This year I wanted to see as many Brothers as possible to tell them about my voyage and all I had done and seen in Rome. So I hurried to speak to them, in public and individually, as they arrived for the retreat, so I could also assist at the one at Saint-Paul-Trois-Chateaux which was beginning at almost the same time. I had the satisfaction of seeing the Brothers there too reunited in great numbers, and, although their conditions were very cramped, they were to be admired for their piety and recollection. This house is making good progress; there are more postulants than ever. Br Jean-Baptiste went there for the feast of the Immaculate Conception and told me on his return there must be all of fifty. It is the same with the novitiate of La Begude where I went after the retreat at Saint-Paul. True, I could not see all the Brothers together there, since they had already gone back to their establishments, but I saw those of the house and the nearby establishments. In everyone's opinion, this house leaves nothing to be desired in the way of piety, silence, regularity, and good spirit. Br Malachie always runs things admirably; he is loved and esteemed by all who know him.
The Brothers of the Scholasticate, to the number of about 60, are at present at the Hermitage, and all are very happy. [They have the good Fr Ruf as chaplain; they have some fine ceremonies there, especially on the great feasts] On my return from the Midi, I went there to see them and make a pilgrimage to the tomb of Fr Champagnat. These places are always dear to the Brothers and especially to those lucky enough to live there.
The day of the Immaculate Conception we had a beautiful celebration at Saint-Genis-Laval. Thirty postulants received the habit. Fr Bojolin, Vicar General, presided at the ceremony, and afterwards there was a solemn Mass with deacon and subdeacon. Vespers was sung at the usual hour and in the evening there was a magnificent benediction service. The chapel and the whole house were lit up. The city of Lyon also stood out that day for its beautiful illuminations, and so did the parishes in the vicinity and along the banks of the Saone. All that is very consoling and gives reassurance for the future of our homeland entirely consecrated and devoted to our tender and good Mother.[3]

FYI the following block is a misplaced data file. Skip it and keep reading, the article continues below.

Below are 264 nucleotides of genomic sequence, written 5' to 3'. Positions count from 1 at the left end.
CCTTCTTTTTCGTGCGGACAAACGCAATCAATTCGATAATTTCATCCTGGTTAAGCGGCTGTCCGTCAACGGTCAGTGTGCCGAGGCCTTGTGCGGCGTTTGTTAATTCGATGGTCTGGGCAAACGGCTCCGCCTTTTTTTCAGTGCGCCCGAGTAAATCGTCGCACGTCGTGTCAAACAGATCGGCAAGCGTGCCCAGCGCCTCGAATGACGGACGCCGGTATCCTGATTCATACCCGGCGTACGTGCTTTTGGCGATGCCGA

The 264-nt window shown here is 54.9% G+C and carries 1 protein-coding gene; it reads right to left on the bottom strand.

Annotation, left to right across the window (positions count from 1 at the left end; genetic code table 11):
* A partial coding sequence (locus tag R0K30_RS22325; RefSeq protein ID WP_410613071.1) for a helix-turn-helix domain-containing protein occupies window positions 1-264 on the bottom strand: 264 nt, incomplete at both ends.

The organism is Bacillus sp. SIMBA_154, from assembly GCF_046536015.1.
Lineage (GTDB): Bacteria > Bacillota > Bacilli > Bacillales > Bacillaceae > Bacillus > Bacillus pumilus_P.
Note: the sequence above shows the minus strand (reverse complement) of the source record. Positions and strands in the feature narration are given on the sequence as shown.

You can see, my dear Brothers, what special graces, extraordinary favours, and marvellous protection the Lord extends to our dear Society. We are now in a special way in the hands of the Sovereign Pontiff, the head of the universal Church. He has received us with so much kindness, blessed us in such a paternal fashion, and desires so much that we be all good religious, so as to sanctify ourselves, edify one another, and work efficaciously for the glory of God and of his Church. Let us strive, then, to acknowledge all these benefits by doing our best to conform to the plans Divine Providence has for us. Let us never forget we have been called to a state of holiness and perfection, and that we ought to be holy in our whole way of living, as he who called us is holy. Following the counsel of the Apostle Saint Peter, let us strive to justify our call more and more by good works, so that in this way we may never fall into sin nor into the snares of the devil, but may merit a favourable reception from God and a great reward in the eternal kingdom of Our Lord and Saviour, Jesus Christ. [cf 2 Peter 1: 10-11]
As the end of the year draws near and we will soon be beginning a new one, I take the opportunity to renew my very sincere wishes for your happiness. The Brother Assistants and all the other Brothers join me in wishing you a good and happy year. Everyday we pray the Lord to pour on you the most abundant blessings, to keep you in his love, and to make more and more progress in it, so that after this brief pilgrimage, we may have the happiness of being all reunited in a blessed eternity.
It is with these sentiments I embrace you very warmly in spirit, and that I leave you with confidence in the hands and under the protection of our lovable Mother. I recommend you to present my respects and pass on my best wishes for a good New Year to the Fathers you are living with.
In the union of prayers and works I am,
Your very devoted
Br Francois. Superior General.


  1. Among other visits, he records two from Soakimi Gata, one of the Oceanians studying at Propaganda (rf L 120-1). On his second, 2 August, the young islander still bore the marks of the smallpox which had brought him to death’s door, and carried off his companion, Motesito Ha, in April that year (Journal p 101)
  2. The Latin formula introducing permission to speak at table where meals were normally eaten in silence.
  3. Francois had placed the application for approbation from the Holy See under the special patronage of the Immaculate Conception. This was the year the Virgin appeared to Bernadette Soubirous at Lourdes, introducing herself by this title. By coincidence, the day Francois and Louis-Marie arrived in Rome to promote their cause, 11 February, was the date of the first apparition at Lourdes.